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Stories by Katherine Harmon

New Slice of Wheat Genome Could Help Feed Growing Global Population

Common wheat ( Triticum aestivum ) might seem as boring as the sliced bread it is baked into. But genetically, it is vexingly complex.Its genome is about six times as big as our own, and its genes are distributed among six sets of chromosomes (we humans have just two)...

November 28, 2012 — Katherine Harmon

Global High Fructose Corn Syrup Use May Be Fueling Diabetes Increase

It doesn’t matter where you look: the U.S., Mexico, Malaysia or Portugal, the more high fructose corn syrup consumption, on average, the more diabetes.A new study of 43 countries in Global Public Health , published online November 27, found that adult type-2 diabetes is 20 percent higher in countries that consume large quantities of high fructose corn syrup...

November 27, 2012 — Katherine Harmon

Wormholes In Art Trace Species Through Time and Space

Wormholes aren't just for time travel or teleportation anymore. Some very real and ancient wormholes are now helping to trace the distribution of insect species and artwork.A biologist found himself in the unlikely world of centuries-old European woodblock print art...

November 20, 2012 — Katherine Harmon

Pharmacies Dispense Meds Even after Docs Stop Prescription

When doctors take patients off of a prescription medicine, it is often for a good reason. But pharmacists don't always get the memo. A new study finds that more than 1 in 100 discontinued prescriptions were filled by the pharmacy anyway, putting some patients at serious risk.In the U.S., pharmacists filled more than 3.7 billion prescriptions in 2011...

November 19, 2012 — Katherine Harmon

New Technology Saves Old Dioramas [Slide Show]

Conservators, curators and taxidermists developed novel techniques to preserve the past with an eye to the future as they restored aging animal dioramas at the American Museum of Natural History...

November 16, 2012 — Katherine Harmon

Print It: 3-D Bio-Printing Makes Better Regenerative Implants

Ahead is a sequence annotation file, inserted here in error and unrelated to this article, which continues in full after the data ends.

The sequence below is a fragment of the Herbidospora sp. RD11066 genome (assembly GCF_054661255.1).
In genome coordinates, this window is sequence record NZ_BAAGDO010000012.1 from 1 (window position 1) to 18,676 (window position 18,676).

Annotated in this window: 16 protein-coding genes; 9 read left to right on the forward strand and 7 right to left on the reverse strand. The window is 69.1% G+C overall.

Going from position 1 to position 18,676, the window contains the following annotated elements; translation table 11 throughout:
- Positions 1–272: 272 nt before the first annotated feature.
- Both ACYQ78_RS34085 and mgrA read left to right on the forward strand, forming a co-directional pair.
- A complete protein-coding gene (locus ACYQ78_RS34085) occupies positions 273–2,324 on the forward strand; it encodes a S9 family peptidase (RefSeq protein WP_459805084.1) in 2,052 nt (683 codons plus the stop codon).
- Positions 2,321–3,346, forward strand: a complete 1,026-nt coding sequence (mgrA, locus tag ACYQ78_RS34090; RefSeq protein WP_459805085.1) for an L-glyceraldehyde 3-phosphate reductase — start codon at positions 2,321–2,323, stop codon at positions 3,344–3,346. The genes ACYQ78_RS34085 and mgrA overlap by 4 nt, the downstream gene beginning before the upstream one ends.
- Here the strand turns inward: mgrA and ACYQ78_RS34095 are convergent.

Desktop 3-D printers can already pump out a toy trinket, gear set or even parts to make another printer. Medical researchers are also taking advantage of this accelerating technology to expand their options for regenerative medicine...

November 15, 2012 — Katherine Harmon

World Changing Ideas 2012

10 innovations that are radical enough to alter our lives

November 14, 2012 — THE EDITORS, Ferris Jabr, Katherine Harmon, Emily Laber-Warren, David Biello, Daisy Yuhas, Adam Piore, Christopher Mims, Marissa Fessenden and John Carey

3-D Imaging Improves Breast Cancer Screening

The mammograms most women receive are decidedly two-dimensional. An x-ray machine takes images of the breast from the sides, and radiologists examine the resulting image to see if it offers up any hits of potentially cancerous irregularities...

November 13, 2012 — Katherine Harmon

Allergies from Pollen Projected to Intensify with Climate Change

Spring and summer allergy sufferers might already have noticed a slight increase in days spent sneezing each year. And new research suggests that allergies triggered by pollen are set to increase—in both duration and severity—with climate change.The seasonal scourge ragweed has already been expanding its range in North America, thanks in large part to warming temperatures...

November 9, 2012 — Katherine Harmon

Newer Docs Might Be Driving Up Health Care Costs

Health care spending increases have slowed over the past couple years. Still, we are spending some $2.6 trillion—that's trillion with a "T"—a year on health costs, which is a higher percentage of our GDP than any other developed country...

November 5, 2012 — Katherine Harmon

How Computational Models Are Improving Medicine [Video]

The more we learn about cancer, heart disease and Alzheimer's, the more vexingly complex they seem—and the more elusive their cures. Even with cutting-edge imaging technology, biomarker tests and genetic data, we are still far from understanding the multifaceted causes and varied developmental stages of these illnesses.With the advent of powerful computing, better modeling programs and a flood of raw biomedical data, researchers have been anticipating a leap forward in their abilities to decipher the intricate dynamics involved human disease...

November 3, 2012 — Katherine Harmon

Fish Shoots Down Prey with Super-Powered Jet [Video]

With a juicy insect dinner perched on a leaf above the water, what is a hungry little archer fish down below to do? Knock it down with a super-powered, super-precise jet of water that packs six times the power the fish could generate with its own muscles, according to new findings published online October 24 in PLoS ONE .The stunning spitting power of the amazing archer fish ( Toxotes jaculatrix ) was first described in the 18th century...

October 24, 2012 — Katherine Harmon

Can a Burst of UV Bust Hospital-Borne Infections?

About 1.7 million Americans each year acquire new infections during hospital stays—and hospital-acquired infections are one of the top five causes of death overall, killing 44,000 to 98,000 people in the U.S...

October 18, 2012 — Katherine Harmon

Ancient Armored Fish Had First Bad Bite

The ancient ocean was a frightening place. But the emergence of the armored placoderm fish would have made it even more terrifying. These fish were no great whites—some weren't much bigger than a goldfish...

October 17, 2012 — Katherine Harmon
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